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New Code Analysis Tool FxCop Beta: 200 bug fixes, anonymous methods support

by Udi Dahan on Oct 29, 2007 |
With over 200 bug fixes and significant performance improvements, this beta is what many FxCop users have been clamoring for. This little-known code analysis tool checks .NET managed code assemblies for conformance to the Microsoft .NET Framework Design Guidelines. Beyond basic library design and naming convention checks, FxCop is especially valuable in pointing out globalization, interoperability, and security issues - areas in which even experienced developers may lack skills.

One of the important new features added in the latest release is the ability to analyze code in anonymous methods and lambda expressions. David Kean recently discussed this topic on the Visual Studio Code Analysis Team Blog:
  ...previously, in Visual Studio 2005, the engine would simply skip over these constructs and the user wouldn't find out about any violations, if any, contained within them. The good news is that we will now analyze them. The bad news is that any project making heavy use of anonymous methods is likely no longer Code Analysis clean on its upgrade to Visual Studio 2008.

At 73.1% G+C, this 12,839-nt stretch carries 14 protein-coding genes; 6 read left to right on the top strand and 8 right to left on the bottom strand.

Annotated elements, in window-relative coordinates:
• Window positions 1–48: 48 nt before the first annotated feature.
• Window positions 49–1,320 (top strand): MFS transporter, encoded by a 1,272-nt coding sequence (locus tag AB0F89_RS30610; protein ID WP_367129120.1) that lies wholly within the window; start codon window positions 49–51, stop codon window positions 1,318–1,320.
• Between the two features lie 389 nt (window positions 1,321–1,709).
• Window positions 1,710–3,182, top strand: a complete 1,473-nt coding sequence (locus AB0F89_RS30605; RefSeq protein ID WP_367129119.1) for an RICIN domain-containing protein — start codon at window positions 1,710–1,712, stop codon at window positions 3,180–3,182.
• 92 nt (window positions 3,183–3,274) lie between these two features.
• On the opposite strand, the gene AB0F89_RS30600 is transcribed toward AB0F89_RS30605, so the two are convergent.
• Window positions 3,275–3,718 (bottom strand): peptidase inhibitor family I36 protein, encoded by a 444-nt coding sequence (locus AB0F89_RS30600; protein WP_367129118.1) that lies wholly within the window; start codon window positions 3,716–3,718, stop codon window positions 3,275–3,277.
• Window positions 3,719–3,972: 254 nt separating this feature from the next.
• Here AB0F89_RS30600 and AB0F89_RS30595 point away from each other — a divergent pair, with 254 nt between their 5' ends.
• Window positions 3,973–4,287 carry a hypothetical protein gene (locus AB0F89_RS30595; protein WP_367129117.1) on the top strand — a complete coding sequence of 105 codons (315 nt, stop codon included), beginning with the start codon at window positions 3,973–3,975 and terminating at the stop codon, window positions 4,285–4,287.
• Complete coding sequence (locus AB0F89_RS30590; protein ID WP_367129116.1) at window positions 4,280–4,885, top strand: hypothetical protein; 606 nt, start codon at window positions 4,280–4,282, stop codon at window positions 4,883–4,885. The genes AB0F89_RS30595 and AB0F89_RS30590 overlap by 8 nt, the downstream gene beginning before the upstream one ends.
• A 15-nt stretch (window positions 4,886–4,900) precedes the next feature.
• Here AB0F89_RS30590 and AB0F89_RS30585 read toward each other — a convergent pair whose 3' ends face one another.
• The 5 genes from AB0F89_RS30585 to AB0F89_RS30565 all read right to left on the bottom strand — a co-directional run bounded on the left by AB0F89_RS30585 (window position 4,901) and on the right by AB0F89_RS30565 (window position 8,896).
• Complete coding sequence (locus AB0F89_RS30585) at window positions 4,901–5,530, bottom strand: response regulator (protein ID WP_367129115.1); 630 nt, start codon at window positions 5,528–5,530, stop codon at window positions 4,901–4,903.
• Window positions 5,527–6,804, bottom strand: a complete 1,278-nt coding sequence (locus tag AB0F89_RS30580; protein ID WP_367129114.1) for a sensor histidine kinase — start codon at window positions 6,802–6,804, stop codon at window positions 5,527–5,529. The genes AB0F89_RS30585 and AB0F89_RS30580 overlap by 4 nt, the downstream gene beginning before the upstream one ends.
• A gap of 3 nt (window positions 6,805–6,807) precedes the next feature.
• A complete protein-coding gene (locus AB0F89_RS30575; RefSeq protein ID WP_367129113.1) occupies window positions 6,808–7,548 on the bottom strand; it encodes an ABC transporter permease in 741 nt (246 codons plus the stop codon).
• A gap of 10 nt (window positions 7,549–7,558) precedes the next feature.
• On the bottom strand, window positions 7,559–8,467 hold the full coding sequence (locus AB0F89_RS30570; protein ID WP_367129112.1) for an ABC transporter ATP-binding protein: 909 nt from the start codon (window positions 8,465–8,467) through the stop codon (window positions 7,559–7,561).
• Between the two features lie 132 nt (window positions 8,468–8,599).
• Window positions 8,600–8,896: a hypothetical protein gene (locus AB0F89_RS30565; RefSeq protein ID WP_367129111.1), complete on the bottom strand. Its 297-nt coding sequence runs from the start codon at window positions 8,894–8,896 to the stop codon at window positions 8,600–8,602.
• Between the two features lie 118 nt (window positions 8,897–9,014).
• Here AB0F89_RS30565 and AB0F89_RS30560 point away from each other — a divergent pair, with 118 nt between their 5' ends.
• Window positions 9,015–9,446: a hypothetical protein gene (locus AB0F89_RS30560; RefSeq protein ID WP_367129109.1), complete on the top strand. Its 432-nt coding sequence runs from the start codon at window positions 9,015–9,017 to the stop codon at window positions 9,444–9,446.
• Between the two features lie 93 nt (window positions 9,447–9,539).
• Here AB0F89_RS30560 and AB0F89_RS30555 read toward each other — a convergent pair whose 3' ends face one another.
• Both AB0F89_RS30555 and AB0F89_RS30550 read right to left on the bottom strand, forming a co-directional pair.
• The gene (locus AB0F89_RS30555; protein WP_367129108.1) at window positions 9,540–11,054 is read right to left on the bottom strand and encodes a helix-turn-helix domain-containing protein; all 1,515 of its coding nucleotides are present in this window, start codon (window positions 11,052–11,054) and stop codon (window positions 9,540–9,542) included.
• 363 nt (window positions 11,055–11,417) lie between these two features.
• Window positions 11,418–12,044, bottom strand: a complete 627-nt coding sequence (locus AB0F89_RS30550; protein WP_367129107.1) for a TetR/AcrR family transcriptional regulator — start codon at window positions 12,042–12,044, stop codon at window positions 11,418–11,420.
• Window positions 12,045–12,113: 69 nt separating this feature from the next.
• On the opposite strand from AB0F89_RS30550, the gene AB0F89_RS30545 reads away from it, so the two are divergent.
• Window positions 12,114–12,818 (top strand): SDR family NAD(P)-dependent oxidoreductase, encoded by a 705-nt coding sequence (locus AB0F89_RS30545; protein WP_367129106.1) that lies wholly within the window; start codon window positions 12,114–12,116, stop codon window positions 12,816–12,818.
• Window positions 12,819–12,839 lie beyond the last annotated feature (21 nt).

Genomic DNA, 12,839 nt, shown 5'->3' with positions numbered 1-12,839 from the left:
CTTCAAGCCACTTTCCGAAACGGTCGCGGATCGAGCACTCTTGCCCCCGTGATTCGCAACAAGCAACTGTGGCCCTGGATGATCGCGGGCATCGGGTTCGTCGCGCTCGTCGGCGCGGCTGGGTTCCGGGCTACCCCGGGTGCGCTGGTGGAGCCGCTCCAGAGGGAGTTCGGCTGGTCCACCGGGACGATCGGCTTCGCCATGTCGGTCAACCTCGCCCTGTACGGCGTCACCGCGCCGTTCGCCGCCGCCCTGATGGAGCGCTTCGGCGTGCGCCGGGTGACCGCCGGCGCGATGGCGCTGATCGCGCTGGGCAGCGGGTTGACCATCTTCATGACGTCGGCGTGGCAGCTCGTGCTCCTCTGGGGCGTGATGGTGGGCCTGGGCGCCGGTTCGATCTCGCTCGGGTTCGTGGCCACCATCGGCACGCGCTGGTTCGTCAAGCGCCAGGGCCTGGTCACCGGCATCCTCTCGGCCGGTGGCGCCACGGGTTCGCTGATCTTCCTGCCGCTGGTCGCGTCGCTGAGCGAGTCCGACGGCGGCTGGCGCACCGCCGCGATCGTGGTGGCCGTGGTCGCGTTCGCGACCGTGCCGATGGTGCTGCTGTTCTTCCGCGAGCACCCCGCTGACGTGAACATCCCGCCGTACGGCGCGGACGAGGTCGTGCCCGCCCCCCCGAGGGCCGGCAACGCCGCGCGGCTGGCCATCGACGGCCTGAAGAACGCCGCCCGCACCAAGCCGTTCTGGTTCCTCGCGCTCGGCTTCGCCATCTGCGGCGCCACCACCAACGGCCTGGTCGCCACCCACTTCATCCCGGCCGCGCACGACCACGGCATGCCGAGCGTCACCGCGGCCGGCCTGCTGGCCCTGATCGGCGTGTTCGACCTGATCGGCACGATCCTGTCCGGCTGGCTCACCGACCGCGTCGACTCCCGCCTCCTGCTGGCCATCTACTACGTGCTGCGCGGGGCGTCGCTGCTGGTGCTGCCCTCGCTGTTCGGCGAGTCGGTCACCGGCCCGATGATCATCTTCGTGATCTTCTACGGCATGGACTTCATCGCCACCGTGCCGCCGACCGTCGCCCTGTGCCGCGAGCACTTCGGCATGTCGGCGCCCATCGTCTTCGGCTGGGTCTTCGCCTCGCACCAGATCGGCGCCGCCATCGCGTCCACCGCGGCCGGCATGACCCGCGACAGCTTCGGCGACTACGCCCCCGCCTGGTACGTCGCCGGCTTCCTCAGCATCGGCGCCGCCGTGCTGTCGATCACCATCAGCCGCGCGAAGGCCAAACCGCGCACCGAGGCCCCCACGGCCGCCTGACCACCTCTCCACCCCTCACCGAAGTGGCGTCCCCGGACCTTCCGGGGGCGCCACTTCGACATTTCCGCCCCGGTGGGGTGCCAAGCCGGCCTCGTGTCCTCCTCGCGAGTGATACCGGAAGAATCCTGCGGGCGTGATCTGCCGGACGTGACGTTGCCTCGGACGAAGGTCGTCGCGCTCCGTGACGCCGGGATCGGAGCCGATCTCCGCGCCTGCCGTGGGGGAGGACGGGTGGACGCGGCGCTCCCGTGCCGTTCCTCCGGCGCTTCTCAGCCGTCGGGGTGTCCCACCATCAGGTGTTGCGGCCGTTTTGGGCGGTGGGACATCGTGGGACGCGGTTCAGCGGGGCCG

Teams doing Continuous Integration may be interested to know that "FxCop is designed to be fully integrated into the software development cycle and is distributed as both a fully featured application that has a graphical user interface (FxCop.exe) for interactive work, and a command-line tool ( FxCopCmd.exe) suited for use as part of automated build processes".

Team leads may also find the tool useful for getting developers new to .NET up to speed on the accepted practices. Organizations doing off-shore development will also find the built-in dictionary invaluable in keeping spelling mistakes out of their product.

FXCop is also used by Microsoft's Developer Division internally, as reported in previous InfoQ coverage.

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